Author Topic: Hydraulic steering maintenance?  (Read 529 times)

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Online Fisherdv

Hydraulic steering maintenance?
« on: February 07, 2018, 12:26:52 PM »
Wondering what kind of maintenance is needed with the Baystar hydraulic steering. Waves sometimes splash on the ram, and rods and I’m concerned about saltwater corrosion. About all I do is rinse well with fresh water. So other than that should I be greasing the rods, or is that not necessary because it’s sealed? Also, if I open the fill cap on the helm to check fluid level will that introduce air into the system? Any advice on any maintenance items I should be doing would be much appreciated
2018, Sea Chaser 16, Honda 60HP

Offline Marine40

Re: Hydraulic steering maintenance?
« Reply #1 on: February 07, 2018, 12:45:48 PM »
I would recommend emailing evan.kwiatkowski @ seastarsolutions.com

I added a space between the @ sign so close both sides.

This is Seastar Solutions the manufacture. I met him at the boat show. You can get parts from them as well.


Darren
« Last Edit: February 07, 2018, 12:51:13 PM by Marine40 »
Have -15' Hunter, Had - 2 each 17' Rangers, Had - 1 each 17 Skip Chaser, Had - 1 each 19' Skip Chaser, Have - 21' Skip Ranger.

Offline Holokai

Re: Hydraulic steering maintenance?
« Reply #2 on: February 07, 2018, 06:04:21 PM »
I usually rinse really well after trip, A couple times a year I grease where the nipples are on the motor, If I see any rust on it it usually wipes right off since the rods have a film of grease on them, and bleed entire system every other year ( on my usage ).

Online Fisherdv

Re: Hydraulic steering maintenance?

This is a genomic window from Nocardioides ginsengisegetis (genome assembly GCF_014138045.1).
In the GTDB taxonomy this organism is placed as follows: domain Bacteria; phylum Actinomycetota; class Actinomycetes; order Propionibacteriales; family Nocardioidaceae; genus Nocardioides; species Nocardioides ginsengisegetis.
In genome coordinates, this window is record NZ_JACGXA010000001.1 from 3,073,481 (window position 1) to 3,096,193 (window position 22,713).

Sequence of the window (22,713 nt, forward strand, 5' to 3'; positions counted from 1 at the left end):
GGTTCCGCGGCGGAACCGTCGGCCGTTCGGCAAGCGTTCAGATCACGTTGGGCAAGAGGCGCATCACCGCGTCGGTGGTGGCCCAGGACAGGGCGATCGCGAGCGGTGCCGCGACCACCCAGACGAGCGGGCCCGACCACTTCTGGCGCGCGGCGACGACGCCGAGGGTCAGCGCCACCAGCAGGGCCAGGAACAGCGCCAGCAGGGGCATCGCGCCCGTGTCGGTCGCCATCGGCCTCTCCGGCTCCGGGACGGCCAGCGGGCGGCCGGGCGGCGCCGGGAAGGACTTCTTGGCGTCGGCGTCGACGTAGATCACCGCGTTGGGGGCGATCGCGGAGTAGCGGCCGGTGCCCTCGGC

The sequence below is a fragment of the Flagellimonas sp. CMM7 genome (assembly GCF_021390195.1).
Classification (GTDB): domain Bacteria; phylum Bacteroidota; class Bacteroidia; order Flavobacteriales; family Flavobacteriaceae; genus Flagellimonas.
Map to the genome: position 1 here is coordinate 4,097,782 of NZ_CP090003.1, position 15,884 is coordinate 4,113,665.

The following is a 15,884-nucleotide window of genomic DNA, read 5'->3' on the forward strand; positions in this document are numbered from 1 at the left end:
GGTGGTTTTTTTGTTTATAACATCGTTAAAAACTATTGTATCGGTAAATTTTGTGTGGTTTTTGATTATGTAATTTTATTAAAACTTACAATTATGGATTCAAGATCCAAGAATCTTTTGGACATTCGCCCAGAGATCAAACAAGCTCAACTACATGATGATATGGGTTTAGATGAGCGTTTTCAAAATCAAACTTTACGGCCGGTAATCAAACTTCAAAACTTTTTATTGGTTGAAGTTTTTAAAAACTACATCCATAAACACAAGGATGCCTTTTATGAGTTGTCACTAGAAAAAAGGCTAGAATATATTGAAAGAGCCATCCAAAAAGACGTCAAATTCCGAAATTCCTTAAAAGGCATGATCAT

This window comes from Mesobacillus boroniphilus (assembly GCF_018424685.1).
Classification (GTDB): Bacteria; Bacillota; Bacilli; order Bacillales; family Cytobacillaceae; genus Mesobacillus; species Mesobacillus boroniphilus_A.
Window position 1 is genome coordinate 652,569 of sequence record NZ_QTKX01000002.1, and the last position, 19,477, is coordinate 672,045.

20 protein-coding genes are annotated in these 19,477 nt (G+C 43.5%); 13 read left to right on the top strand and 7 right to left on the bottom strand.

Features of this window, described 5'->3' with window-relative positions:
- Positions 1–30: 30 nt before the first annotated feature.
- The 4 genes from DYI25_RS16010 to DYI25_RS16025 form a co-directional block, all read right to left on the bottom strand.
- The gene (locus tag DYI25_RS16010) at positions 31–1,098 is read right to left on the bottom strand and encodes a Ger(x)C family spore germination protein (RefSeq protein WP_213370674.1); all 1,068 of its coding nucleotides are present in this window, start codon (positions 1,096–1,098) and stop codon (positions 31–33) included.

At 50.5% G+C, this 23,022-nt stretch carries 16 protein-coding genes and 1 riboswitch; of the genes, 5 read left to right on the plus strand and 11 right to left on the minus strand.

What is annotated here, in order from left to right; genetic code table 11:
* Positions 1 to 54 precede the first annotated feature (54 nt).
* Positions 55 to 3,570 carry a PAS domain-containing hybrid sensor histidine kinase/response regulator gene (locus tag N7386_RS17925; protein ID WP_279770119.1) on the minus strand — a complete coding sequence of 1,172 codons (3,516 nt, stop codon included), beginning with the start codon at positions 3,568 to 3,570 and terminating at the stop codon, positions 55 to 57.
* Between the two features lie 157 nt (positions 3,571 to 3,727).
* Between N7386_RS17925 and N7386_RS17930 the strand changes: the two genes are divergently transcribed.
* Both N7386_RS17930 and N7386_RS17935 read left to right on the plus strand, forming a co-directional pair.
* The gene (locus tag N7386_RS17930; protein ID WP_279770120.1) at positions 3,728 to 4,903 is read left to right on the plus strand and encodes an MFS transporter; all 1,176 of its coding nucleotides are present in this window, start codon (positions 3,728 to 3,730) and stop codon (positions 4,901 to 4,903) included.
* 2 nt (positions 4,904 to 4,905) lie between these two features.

« Reply #3 on: February 07, 2018, 06:08:08 PM »
Are you supposed to put a thin layer of grease on the rods that go into the cylinder, or will that just attract dust and dirt?
2018, Sea Chaser 16, Honda 60HP

Offline Omega3

Re: Hydraulic steering maintenance?
« Reply #4 on: February 07, 2018, 06:48:52 PM »
Water is the enemy on just about everything.Gotta keep it out.I don't have hydraulic steering but I am sure my method will keep water out of your ram.Bicycle inner tube and a few zip ties.Make sure its long enough so things move freely.Use enough zip ties to keep water out.Cheap,10 bucks.Works better than any steering boot.
05 Sea Ranger 19  05 Evinrude 135 DI   17 Yamaha F8

Offline AJFishin

Re: Hydraulic steering maintenance?
« Reply #5 on: February 07, 2018, 07:54:24 PM »
Water is the enemy on just about everything.Gotta keep it out.I don't have hydraulic steering but I am sure my method will keep water out of your ram.Bicycle inner tube and a few zip ties.Make sure its long enough so things move freely.Use enough zip ties to keep water out.Cheap,10 bucks.Works better than any steering boot.

Omega 3 I purchased a steersman grease nut which is a lifesaver if you have cables. Check it out, easy to put on and keeps that shaft greased.
'96 Sea Chaser 16 - Yamaha 70HP - 2 smoke

! Go Kings Go !

Offline AJFishin

Re: Hydraulic steering maintenance?
« Reply #6 on: February 07, 2018, 08:35:10 PM »
Are you supposed to put a thin layer of grease on the rods that go into the cylinder, or will that just attract dust and dirt?

Here's a couple links with some helpful information on maintenance, etc..

https://imgur.com/oZVFHRS

Here's a link to the manual, a little more informational:
https://imgur.com/B1KzcMo
'96 Sea Chaser 16 - Yamaha 70HP - 2 smoke

! Go Kings Go !

Offline Omega3

Re: Hydraulic steering maintenance?
« Reply #7 on: February 07, 2018, 08:38:29 PM »
Thanks but my fix is better.Keeps the water out and grease gets hard over time jamming up the cable.The nut does nothing for the exposed end.Constant cycle of grease and water going in the steering tube.A little gear oil in the valve stem and I'm all lubed up.
05 Sea Ranger 19  05 Evinrude 135 DI   17 Yamaha F8

Online Fisherdv

Re: Hydraulic steering maintenance?
« Reply #8 on: February 07, 2018, 08:55:04 PM »
Thx AJFISHIN
2018, Sea Chaser 16, Honda 60HP

Offline GHMariner

Re: Hydraulic steering maintenance?
« Reply #9 on: February 12, 2018, 06:14:32 PM »